It has been said that no other nation has a longer calendar of holidays than India. The average Indian is greatly attached to his Gods, Shrines and Festivals. Religion is a part of culture and festival is the center point of religion.
Festivals are as varied in origin as they are large in number. As it is stated in the book, Brahmanism and Hinduism by Monier-Williams, “There is not an object in heaven and earth which a Hindu is not prepared to worship…”
Krishnashtami or Janmashtami is the birthday of Lord Krishna, the eighth divine incarnation of Vishnu. Krishna was born at midnight on the eighth day of the dark half of the month Sravan. On this day all Hindu devotees fast and recite religious books like Bhagavad Gita throughout the day. Houses are cleaned and decorated with the tracks of baby Krishna feet leading from the doorstep to the Puja Room, the center of worship. These drawings of tracks of feet are a special form of household worship. At midnight, the fast is broken with specially prepared sweets, savouries by offering first to the Lord Krishna and then distributed to the family and friends.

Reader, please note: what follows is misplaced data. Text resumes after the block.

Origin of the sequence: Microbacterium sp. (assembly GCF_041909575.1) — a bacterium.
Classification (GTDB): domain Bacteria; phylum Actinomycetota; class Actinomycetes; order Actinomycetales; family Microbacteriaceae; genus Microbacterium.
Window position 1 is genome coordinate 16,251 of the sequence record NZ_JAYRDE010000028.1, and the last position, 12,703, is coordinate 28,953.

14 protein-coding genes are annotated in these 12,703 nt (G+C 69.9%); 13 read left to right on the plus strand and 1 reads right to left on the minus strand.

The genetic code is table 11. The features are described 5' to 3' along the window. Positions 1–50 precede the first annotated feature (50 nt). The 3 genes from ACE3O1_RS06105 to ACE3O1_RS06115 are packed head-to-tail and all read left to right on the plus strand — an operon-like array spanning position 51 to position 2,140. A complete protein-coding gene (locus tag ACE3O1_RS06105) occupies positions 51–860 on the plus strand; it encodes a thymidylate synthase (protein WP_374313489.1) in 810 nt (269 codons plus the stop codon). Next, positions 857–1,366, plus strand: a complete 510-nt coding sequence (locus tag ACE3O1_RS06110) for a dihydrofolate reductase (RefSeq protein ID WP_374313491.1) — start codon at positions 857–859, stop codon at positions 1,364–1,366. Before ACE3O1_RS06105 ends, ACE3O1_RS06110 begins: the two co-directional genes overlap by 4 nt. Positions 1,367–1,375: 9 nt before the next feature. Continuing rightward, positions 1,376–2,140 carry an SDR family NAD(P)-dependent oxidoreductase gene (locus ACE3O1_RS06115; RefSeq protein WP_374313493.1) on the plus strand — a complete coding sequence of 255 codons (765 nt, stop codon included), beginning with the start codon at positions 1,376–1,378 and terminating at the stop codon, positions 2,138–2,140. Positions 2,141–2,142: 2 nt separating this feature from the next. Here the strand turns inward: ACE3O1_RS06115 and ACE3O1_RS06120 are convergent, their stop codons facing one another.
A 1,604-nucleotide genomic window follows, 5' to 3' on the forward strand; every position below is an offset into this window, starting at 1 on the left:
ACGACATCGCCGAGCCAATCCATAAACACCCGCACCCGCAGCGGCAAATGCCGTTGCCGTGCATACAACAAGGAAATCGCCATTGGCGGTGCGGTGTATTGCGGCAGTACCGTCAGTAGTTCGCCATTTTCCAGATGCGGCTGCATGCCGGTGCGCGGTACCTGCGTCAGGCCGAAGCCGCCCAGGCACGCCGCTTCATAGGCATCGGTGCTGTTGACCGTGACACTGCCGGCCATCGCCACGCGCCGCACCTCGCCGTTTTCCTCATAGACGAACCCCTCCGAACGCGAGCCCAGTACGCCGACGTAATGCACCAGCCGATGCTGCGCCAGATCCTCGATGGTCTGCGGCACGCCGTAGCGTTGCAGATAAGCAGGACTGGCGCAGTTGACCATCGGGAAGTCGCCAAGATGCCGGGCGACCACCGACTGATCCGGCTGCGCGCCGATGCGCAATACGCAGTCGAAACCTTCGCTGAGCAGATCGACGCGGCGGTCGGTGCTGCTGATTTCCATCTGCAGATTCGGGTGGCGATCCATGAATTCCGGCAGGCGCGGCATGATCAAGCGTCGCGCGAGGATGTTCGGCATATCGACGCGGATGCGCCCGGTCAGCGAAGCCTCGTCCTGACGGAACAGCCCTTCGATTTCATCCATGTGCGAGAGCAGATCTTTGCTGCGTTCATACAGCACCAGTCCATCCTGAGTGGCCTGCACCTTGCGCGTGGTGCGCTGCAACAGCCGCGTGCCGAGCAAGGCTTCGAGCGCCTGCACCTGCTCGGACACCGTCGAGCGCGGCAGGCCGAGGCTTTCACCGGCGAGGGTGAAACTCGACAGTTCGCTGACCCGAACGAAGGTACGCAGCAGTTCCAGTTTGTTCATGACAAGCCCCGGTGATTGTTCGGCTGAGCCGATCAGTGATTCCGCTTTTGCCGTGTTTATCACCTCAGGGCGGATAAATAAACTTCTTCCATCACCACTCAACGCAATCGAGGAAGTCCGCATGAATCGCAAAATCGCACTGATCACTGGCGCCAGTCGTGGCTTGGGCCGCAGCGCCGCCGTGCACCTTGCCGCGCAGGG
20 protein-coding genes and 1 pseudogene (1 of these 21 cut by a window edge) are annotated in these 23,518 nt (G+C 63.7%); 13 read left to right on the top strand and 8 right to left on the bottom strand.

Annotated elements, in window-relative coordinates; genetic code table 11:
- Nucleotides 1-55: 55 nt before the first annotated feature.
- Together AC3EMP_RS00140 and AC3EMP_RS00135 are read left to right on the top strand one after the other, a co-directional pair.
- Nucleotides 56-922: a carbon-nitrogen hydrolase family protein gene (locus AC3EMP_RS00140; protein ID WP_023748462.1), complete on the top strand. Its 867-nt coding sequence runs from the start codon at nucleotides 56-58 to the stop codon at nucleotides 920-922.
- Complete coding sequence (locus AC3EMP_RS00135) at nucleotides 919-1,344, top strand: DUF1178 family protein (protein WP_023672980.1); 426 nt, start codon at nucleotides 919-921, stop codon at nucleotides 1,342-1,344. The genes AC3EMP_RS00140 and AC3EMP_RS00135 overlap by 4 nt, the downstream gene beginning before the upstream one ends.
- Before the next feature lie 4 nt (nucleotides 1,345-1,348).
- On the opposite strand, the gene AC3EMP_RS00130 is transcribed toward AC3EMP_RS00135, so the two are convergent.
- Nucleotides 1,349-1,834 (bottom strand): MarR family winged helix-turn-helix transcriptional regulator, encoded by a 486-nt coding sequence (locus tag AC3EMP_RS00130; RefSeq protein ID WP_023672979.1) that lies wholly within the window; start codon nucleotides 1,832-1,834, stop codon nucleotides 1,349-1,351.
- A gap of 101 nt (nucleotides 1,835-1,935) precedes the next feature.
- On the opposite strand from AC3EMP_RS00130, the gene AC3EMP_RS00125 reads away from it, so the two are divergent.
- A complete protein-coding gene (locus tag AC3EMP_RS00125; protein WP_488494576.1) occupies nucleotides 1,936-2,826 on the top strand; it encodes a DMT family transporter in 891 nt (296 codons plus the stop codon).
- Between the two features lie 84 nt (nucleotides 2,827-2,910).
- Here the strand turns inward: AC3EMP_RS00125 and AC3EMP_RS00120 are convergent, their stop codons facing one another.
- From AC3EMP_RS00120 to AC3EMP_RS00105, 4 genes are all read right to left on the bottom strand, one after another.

On the day of Krishnashtami, devotees prepare umpteen number of sweets and dairy products, as Lord rishna was extremely fond of these items. In the rural parts of India, devotees tie swings and ride on them because taking ride on the occasion of Janmashtami is considered to be auspicious.